The Bank Street Family Center
We Celebrate Holidays in School?
Diana Musa and Heather Prince-Clarke
are several factors that influence how we celebrate holidays at
the Bank Street Family Center. Our overaching philosophy of inclusion
dictates that we find ways for every member of our community to
be included in our daily classroom activities. Ours is a community
rich in cultural and family diversity. It would be close to impossible
for any childcare program to meet each family’s unique and wondrous
holiday rituals both religious and secular.
We believe that family and cultural traditions greatly influence
the ways in which people choose to celebrate holidays. We therefore
support the idea that families will celebrate holidays in their
own ways, and that this is best done within the family unit.
We do not pretend that holidays don’t exist at the Family Center.
Instead, we follow each child’s lead when we talk about the various
ways in which his/her family celebrates holidays in their communities.
For instance, at a Friday circle time when we share our plans
for the weekend, we might discuss how Sarah is going to pick out
a tree or that Andrew is wearing his Shabbat shoes to school and
discuss who is going to come over for Rosh Hashanah.
In addition, we encourage parents to bring in food items to share
at snack time. Children can learn more about their own and other
people’s holidays through books and other activities in the classroom,
which help to reinforce the importance of holidays as shared cultural
Families also bring in food to share as part of birthday celebrations,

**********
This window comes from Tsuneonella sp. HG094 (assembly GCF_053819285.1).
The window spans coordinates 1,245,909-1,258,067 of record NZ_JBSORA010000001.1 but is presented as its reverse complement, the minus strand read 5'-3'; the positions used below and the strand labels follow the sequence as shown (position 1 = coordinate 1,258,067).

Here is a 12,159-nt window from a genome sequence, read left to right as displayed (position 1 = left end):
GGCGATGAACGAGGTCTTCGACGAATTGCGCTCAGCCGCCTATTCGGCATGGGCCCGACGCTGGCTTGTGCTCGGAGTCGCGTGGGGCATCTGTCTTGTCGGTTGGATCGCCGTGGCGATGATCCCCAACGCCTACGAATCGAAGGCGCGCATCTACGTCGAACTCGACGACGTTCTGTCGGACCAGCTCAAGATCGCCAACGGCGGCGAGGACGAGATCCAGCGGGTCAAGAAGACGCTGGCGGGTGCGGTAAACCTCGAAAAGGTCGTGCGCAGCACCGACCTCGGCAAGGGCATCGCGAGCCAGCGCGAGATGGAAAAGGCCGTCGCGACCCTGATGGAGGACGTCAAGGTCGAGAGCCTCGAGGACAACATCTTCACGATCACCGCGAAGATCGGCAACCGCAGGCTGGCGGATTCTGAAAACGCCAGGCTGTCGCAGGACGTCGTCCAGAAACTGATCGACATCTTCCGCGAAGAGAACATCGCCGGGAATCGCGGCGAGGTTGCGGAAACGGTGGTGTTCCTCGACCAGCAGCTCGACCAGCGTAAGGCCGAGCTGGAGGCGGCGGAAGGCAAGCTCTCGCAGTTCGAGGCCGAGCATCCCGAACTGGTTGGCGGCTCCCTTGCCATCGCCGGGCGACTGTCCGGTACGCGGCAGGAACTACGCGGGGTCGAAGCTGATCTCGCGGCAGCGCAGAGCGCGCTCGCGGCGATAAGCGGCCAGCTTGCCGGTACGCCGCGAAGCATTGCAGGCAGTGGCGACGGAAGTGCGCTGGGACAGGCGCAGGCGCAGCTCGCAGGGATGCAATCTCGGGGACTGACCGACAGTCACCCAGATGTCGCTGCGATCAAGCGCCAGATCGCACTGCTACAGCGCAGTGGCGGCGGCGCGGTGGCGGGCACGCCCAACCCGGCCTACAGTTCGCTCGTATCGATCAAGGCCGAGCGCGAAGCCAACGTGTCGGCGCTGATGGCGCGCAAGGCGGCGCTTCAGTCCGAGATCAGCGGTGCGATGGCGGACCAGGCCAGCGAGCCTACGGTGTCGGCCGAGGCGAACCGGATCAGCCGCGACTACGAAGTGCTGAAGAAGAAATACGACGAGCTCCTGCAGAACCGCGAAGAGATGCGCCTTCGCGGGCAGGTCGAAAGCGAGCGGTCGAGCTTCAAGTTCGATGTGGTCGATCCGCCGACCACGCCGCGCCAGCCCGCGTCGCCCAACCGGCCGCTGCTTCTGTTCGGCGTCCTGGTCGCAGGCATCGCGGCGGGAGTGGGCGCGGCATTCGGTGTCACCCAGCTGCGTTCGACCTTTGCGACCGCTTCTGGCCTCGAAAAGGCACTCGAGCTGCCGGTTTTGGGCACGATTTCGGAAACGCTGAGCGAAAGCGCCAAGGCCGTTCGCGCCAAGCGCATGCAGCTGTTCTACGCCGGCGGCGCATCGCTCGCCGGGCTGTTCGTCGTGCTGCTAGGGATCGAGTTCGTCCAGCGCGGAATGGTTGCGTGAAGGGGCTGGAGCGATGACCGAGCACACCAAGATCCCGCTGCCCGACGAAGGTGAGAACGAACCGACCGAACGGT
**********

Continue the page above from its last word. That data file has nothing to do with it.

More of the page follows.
which are an important part of our classroom community. While
at these times the focus is on one individual, birthdays are still
a shared experience because everyone has a birthday.
Contemporary celebrations of religious and secular holidays tend
to be commercialized and quite overstimulating for children. Parents
are also bombarded with portrayals of what the media presents
as the most salient aspects of holidays. We like to think that
the Family Center provides parents and children with a safe haven
from all of the holiday hoopla.
As part of our developmentally appropriate curriculum, we emphasize
the process rather than the product. Your child’s learning occurs
in the doing of things, not by the results. During holiday seasons,
many of the traditional projects that are made in childcare programs
emphasize the product. Since our children are still at a stage
where the process is primary over product, we do not engage in
the making of perfect handprint turkeys. Each family must make
their own decisions regarding if and how they will celebrate holidays
in their homes and communities, so we leave the celebrating to
Musa and Heather Prince-Clarke are teachers of a mixed-age classroom
ranging from 18 months to three years old at the Bank Streek Family
Education Update, Inc., P.O. Box 20005, New York, NY 10001. Tel:
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